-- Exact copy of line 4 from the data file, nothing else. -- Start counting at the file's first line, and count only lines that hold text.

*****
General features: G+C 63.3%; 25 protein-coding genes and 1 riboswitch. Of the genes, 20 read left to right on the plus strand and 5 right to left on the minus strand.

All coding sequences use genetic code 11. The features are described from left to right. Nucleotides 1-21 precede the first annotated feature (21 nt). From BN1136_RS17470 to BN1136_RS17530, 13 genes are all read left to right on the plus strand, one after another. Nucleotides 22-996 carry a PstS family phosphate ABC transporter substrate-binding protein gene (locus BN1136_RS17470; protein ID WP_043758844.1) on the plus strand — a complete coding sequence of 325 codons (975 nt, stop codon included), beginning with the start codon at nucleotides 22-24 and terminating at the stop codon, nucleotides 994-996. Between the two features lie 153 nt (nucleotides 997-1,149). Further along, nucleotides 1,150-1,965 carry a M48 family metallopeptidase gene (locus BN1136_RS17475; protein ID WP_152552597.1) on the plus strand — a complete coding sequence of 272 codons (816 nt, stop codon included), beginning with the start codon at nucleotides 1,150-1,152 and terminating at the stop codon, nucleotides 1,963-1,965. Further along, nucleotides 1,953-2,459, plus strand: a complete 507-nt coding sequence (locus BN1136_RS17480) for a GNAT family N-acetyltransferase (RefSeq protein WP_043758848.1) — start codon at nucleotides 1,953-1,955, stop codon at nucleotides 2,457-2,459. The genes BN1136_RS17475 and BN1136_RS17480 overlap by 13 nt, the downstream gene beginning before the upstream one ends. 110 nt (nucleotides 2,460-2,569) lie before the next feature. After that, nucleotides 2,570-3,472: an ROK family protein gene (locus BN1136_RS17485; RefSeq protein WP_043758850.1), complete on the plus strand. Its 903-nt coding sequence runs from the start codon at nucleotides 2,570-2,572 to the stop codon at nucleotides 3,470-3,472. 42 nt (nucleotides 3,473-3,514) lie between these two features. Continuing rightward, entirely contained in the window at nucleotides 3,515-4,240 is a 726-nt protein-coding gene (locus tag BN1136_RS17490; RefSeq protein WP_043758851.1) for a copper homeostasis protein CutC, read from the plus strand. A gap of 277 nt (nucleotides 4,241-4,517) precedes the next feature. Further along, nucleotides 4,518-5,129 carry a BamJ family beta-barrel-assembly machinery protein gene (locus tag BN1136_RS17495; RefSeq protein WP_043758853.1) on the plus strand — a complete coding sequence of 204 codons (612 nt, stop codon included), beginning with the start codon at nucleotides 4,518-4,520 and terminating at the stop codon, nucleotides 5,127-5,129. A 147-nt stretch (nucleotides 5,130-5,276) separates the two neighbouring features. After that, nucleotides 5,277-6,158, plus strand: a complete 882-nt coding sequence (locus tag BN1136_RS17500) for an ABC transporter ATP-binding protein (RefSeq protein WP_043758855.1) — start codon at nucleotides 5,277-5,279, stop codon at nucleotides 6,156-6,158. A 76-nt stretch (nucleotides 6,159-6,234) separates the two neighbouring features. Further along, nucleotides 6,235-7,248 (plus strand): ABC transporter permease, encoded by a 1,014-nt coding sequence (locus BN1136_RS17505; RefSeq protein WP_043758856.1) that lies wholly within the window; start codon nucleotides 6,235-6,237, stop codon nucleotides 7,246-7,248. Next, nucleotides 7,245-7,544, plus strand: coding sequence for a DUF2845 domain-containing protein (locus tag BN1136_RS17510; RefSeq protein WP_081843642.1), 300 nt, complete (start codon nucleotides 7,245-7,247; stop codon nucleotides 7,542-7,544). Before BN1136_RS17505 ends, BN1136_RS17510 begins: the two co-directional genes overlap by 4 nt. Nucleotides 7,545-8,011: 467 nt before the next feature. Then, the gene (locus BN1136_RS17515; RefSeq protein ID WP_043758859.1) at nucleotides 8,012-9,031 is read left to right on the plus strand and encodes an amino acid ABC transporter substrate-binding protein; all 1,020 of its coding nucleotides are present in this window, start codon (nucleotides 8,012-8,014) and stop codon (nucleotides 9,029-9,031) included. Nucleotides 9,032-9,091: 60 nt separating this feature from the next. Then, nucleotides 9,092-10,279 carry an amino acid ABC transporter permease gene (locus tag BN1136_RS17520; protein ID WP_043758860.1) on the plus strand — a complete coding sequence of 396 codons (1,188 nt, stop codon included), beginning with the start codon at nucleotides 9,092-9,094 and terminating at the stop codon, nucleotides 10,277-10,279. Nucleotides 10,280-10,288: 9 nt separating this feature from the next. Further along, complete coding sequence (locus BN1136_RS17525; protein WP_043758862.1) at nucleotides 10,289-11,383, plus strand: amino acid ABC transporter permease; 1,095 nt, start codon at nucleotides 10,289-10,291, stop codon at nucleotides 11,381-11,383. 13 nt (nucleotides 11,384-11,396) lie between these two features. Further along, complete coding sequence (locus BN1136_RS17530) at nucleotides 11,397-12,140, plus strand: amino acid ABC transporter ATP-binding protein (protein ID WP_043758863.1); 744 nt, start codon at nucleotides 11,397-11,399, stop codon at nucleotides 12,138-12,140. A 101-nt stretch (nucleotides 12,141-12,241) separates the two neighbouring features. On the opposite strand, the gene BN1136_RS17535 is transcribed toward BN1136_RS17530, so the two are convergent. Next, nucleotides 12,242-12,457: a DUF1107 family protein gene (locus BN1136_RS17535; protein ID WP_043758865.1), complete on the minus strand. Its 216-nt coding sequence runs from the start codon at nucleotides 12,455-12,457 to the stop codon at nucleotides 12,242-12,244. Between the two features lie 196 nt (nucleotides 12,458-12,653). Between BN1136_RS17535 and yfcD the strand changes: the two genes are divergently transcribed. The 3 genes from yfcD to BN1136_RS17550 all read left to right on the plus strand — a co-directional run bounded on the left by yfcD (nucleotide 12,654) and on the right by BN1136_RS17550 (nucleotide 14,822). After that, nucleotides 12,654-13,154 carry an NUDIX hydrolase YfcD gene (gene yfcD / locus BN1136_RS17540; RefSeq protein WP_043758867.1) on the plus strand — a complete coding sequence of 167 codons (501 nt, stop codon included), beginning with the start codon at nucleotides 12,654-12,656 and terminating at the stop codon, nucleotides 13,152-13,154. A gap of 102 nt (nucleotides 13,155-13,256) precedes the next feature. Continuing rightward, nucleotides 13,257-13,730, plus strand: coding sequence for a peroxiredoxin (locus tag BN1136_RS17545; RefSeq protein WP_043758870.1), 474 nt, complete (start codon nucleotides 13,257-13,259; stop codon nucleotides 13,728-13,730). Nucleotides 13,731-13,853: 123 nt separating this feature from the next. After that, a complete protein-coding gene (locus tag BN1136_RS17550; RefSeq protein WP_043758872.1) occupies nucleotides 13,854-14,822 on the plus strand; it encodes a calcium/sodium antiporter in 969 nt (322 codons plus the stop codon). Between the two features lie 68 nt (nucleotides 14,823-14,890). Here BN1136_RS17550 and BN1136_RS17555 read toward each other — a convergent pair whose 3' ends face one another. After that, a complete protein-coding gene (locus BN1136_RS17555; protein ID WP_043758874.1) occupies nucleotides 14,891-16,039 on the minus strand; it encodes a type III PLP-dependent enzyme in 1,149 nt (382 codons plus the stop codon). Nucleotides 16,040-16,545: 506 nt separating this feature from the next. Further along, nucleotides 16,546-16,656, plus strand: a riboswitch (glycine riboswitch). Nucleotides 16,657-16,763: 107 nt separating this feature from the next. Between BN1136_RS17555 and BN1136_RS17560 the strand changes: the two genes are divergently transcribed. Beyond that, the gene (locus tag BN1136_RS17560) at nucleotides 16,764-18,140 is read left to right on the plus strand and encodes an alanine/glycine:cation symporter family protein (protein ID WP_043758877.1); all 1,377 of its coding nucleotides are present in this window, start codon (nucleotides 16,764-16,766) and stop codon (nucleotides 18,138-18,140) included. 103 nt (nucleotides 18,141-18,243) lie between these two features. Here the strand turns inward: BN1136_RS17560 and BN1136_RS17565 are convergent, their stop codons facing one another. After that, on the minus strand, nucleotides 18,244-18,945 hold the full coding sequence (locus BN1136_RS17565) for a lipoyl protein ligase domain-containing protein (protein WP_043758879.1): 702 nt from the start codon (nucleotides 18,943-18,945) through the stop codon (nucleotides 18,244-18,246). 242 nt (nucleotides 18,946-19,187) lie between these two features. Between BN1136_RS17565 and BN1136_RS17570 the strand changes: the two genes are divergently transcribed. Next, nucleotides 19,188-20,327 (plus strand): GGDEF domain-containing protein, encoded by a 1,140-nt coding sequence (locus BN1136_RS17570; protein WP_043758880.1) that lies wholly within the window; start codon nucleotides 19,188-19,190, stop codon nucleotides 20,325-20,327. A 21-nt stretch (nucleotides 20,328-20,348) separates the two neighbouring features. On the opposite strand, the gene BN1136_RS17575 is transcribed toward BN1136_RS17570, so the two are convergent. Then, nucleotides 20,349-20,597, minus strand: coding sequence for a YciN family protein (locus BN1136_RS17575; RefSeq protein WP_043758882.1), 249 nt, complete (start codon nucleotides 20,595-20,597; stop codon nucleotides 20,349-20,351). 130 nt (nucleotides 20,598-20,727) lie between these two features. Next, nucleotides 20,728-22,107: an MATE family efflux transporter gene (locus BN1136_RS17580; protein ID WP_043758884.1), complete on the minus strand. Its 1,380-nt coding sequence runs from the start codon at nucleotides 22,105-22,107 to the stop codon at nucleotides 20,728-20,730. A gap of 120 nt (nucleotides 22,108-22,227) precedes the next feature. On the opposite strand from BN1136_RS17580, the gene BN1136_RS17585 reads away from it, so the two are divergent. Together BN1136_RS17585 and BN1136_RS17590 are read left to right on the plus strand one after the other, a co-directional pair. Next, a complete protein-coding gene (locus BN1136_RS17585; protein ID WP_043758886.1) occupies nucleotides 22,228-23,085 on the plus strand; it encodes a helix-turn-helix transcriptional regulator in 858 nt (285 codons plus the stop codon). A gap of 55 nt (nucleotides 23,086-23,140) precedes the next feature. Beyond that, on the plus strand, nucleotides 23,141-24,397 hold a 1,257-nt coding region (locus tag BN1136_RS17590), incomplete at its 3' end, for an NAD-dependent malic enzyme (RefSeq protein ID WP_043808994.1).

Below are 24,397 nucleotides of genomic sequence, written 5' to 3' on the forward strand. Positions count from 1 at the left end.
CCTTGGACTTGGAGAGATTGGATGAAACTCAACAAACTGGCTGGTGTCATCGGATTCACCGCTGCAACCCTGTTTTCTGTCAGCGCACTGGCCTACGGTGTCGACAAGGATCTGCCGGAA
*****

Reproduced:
CCTTGGACTTGGAGAGATTGGATGAAACTCAACAAACTGGCTGGTGTCATCGGATTCACCGCTGCAACCCTGTTTTCTGTCAGCGCACTGGCCTACGGTGTCGACAAGGATCTGCCGGAA